When you sprint, the “fast” muscle fibers give you that winning kick. In a marathon or just day-to-day activity, however, the “slow,” or type 1 fibers, keep you going for hours.
In people with myotonic dystrophy, the second most common form of muscular dystrophy and the one most likely to occur in adults, these slow or type 1 fibers do not work well, wasting away as the genetic disorder takes its grim toll. In a report that appears online in the Proceedings of the National Academy of Sciences, Dr. Thomas A. Cooper, professor of pathology & immunology at Baylor College of Medicine, and Dr. Zhihua Gao, a postdoctoral associate at BCM, showed how an aberrant alternative splicing program changes the form of an enzyme (pyruvate kinase of PKM) involved in the fundamental metabolism of these muscle cells, leaving them unable to sustain exercise. The enzyme reverts to the embryonic form (PKM2), which changes its activity in the cell.
Alternative splicing is one of the secrets as to how the estimated 25,000 human genes code for the 100,000 or more proteins important to the functioning of the human body. For one gene to make different proteins, it has to alter the genetic message, choosing which coding parts of the gene called exons are included in the protein “recipe” used by the cell’s protein-making machinery.
“In the case of PKM2, this enzyme represents a shift back to the fetal splicing pattern,” said Cooper. “What was striking was that if you look at the histology (the tissues seen at a microscopic level) of the skeletal muscle, only the slow fiber types – the ones affected in myotonic dystrophy – have this splicing event switch.” The slow fibers are those most affected in myotonic dystrophy.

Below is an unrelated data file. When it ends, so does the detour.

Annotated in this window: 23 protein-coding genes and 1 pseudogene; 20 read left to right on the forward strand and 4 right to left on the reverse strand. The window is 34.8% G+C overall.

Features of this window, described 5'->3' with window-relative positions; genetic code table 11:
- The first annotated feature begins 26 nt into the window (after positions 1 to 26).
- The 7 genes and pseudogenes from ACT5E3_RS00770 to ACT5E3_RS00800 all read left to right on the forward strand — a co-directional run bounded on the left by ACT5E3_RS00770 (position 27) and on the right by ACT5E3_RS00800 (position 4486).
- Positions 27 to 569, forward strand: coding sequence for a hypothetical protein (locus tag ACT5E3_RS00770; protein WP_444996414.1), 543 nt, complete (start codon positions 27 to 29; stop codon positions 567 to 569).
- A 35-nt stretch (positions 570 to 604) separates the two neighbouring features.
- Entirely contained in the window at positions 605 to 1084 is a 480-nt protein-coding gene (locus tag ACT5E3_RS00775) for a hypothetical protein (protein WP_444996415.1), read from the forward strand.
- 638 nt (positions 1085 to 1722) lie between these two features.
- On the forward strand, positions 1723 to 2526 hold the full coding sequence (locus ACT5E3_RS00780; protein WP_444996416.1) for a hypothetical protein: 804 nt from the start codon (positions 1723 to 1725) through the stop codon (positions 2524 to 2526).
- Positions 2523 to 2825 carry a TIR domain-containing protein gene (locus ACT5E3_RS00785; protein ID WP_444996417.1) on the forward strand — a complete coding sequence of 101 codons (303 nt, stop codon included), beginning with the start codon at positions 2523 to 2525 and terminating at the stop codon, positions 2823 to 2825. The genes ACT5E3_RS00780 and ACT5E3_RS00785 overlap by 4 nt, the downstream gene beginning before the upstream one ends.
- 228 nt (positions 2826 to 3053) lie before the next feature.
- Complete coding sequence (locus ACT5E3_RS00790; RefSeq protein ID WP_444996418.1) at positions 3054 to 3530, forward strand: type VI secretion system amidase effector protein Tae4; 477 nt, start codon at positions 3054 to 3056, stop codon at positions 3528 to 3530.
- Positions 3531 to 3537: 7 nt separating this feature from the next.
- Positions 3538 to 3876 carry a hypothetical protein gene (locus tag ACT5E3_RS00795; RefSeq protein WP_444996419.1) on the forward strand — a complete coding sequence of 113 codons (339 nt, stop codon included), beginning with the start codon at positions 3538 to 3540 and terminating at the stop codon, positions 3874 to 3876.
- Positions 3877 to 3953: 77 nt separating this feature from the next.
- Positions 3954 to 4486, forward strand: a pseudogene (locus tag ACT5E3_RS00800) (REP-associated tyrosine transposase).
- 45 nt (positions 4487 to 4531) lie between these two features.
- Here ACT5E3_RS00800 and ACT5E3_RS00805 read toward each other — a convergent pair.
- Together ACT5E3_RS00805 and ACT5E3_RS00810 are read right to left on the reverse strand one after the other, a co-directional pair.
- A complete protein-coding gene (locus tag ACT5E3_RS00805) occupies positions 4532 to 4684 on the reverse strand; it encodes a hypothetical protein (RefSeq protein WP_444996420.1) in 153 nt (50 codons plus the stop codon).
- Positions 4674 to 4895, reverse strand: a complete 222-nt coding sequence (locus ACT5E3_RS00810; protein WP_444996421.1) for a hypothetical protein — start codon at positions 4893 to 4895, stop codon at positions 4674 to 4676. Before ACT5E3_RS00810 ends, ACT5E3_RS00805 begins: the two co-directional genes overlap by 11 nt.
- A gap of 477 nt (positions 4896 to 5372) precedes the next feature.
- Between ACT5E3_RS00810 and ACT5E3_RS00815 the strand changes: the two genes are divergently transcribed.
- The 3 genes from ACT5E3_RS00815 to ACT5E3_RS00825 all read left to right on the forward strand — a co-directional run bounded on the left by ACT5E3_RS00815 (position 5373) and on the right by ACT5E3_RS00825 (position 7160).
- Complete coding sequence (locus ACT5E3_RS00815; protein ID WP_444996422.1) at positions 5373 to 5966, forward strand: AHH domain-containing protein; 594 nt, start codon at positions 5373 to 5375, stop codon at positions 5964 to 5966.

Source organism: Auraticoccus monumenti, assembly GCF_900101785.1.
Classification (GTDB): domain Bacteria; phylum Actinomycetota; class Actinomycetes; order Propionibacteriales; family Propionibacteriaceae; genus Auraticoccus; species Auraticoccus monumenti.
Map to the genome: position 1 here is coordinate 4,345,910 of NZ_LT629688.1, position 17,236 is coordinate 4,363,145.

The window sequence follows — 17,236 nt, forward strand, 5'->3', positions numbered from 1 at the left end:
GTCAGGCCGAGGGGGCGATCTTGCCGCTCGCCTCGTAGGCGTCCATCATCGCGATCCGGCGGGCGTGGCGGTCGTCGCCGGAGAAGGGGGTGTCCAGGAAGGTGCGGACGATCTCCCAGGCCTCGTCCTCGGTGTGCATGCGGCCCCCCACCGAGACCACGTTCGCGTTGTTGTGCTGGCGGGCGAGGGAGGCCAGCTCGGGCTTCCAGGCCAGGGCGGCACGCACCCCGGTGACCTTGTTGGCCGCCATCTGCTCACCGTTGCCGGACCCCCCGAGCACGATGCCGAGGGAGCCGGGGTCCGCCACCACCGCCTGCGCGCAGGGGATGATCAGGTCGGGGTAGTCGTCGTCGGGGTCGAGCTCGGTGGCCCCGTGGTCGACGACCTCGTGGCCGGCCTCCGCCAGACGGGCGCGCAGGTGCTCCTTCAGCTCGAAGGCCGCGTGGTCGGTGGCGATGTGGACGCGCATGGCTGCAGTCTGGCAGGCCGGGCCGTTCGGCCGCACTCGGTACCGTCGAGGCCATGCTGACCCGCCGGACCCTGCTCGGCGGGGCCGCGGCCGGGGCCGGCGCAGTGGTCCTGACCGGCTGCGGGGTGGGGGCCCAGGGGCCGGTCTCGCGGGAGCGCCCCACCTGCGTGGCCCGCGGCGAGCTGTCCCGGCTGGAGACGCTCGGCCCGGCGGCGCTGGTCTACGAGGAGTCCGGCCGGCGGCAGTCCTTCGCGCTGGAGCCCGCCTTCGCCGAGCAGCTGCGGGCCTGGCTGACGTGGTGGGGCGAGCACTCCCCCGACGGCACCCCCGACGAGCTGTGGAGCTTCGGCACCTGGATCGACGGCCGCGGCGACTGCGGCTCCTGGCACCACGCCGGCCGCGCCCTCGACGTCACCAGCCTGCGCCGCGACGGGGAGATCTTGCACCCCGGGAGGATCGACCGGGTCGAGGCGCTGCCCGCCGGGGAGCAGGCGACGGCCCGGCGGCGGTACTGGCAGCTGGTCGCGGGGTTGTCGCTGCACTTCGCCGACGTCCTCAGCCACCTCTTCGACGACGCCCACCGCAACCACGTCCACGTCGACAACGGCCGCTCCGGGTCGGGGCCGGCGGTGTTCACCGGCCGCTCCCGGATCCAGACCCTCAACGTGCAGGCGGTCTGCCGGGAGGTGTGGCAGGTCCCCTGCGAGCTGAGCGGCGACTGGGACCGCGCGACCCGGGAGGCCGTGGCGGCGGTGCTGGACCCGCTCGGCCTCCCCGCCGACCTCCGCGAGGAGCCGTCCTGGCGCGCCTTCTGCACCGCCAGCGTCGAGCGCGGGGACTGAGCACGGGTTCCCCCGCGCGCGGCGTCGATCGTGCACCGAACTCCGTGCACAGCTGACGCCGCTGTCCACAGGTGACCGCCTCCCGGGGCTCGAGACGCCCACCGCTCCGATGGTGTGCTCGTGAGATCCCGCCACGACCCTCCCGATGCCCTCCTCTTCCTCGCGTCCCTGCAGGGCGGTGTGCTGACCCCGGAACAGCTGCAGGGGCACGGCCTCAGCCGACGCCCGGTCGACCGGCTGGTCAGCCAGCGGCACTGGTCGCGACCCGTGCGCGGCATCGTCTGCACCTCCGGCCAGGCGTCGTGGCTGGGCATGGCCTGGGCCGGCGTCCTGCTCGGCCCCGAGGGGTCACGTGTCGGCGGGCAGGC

“We don’t know what it is doing to the metabolism, but it seems to be pushing it in the opposite direction from what slow fibers do,” said Cooper. “This is related to the loss of slow fibers in myotonic dystrophy.”
To figure out how this happens, Cooper and his colleagues used antisense oligonucleotides (snippets of genetic material designed to target specific areas of a gene) to bind to the precursor RNA (genetic material that carries the code for a protein) for PKM, and thus force it in the other direction – to the embryonic form.
“Doing this, we showed there could be a change in metabolism in myotonic dystrophy and we showed it in the whole animal,” said Cooper.
Myotonic dystrophy occurs when the nucleotides CTG (cytosine, thymine, guanine) repeat an abnormal number of times. When the CTG in the DNA is transcribed into CUG in RNA, the resulting aberrant protein is toxic and disrupts the activity of RNA factors (MBNL1 AND CELF1), which are two RNA splicing factors. The resultant splicing changes somehow drive the skeletal and heart muscle wasting seen in the disease.
“To my knowledge, this is the first time anyone has looked at this alternative splicing event and associated it with a disease other than cancer,” said Cooper. “The muscle wasting in this disease could be due to an imbalance of metabolism.”
Funding for this work came from the Muscular Dystrophy Association and the National Institutes of Health (Grants R01AR45653, R01HL045565, R01AR060733).